Pointless Trip? UK Trade Minister Seeks FTA in US

♠ Posted by Emmanuel in , at 6/18/2017 04:03:00 PM
Why send a Brexiteer (code word for isolationist) to negotiate a bilateral FTA with Trump's America?
Things are smacking of desperation in the UK as Prime Minister (as of this moment) Theresa May is not only vulnerable for calling an election when her party's majority was squandered, but also for coming into Brexit negotiations with a weakened position as a result. It is thus quizzical that she recently dispatched her trade minister to the United States. Recall that this is a new position after the UK left negotiating trade deals to the EU for decades.

It's being reported as a mission to scope the level of support for a UK-US FTA in the future:
Britain's International Trade Secretary Liam Fox said he would meet U.S. trade leaders in Washington on Sunday to talk about the possibility of signing a free trade deal between the two countries soon after Britain leaves the European Union... 

Britain starts formal Brexit talks with the other 27 EU countries on Monday, and is due to leave the bloc in March 2019.

Fox will meet U.S. Trade Representative Robert Lighthizer, as well as the U.S. Chamber of Commerce, trade policy organizations and business representatives.
The mission may be as described, but its viability has certainly been undermined by the current political turmoil in the UK. What's more, the Trump-era US trade stance isn't exactly very promising given the aforementioned lout's conviction that trade is a zero-sum game. Consider, then:
  1. For how much longer will the May government survive? Even if she is replaced by another Conservative politician, there is no guarantee s/he will retain the services of Fox or pursue an FTA with the US as a priority;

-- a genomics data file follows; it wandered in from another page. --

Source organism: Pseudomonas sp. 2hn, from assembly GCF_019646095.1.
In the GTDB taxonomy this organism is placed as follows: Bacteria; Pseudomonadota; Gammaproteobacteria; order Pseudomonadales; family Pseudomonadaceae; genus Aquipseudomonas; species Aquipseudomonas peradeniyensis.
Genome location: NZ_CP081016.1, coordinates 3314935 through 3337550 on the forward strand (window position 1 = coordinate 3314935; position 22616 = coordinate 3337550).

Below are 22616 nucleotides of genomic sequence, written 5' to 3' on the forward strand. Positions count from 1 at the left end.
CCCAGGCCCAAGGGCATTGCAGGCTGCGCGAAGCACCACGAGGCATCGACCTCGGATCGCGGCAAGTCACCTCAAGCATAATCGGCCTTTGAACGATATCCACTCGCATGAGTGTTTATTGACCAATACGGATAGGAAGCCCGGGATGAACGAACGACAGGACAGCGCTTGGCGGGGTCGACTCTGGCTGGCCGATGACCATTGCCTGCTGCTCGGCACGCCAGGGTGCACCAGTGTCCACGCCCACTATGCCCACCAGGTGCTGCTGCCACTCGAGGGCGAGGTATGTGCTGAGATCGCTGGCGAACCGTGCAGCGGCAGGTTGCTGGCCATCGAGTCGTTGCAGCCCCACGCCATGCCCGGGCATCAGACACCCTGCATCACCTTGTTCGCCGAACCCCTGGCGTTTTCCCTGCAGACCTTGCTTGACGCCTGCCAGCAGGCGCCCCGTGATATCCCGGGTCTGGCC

2. Given Fox's precarious position as trade minister, what confidence will his American counterparts have in him representing UK interests even in the medium term?;
  3. How palatable will deliberately lopsided bilateral trade deals favoring the US be for others? The UK will be an early test case for others contemplating one with the US. It's the guinea pig;
  4. Given that Brexit isn't even a sure-fire thing given the amount of paperwork that the now-weakened May government needs to push through parliament over a protracted period of time, why would Fox's American counterparts be comfortable assuming that March 2019 is an appropriate target date?
  5. If the UK has been complaining about the EU's bullying ways all these years, how favorably will it respond to an even more demanding counterparty in the US--the world's largest economy (with its greater political-economic clout)?
None of these five questions have clear answers, leading me to believe that the trip was very, very exploratory and nothing more.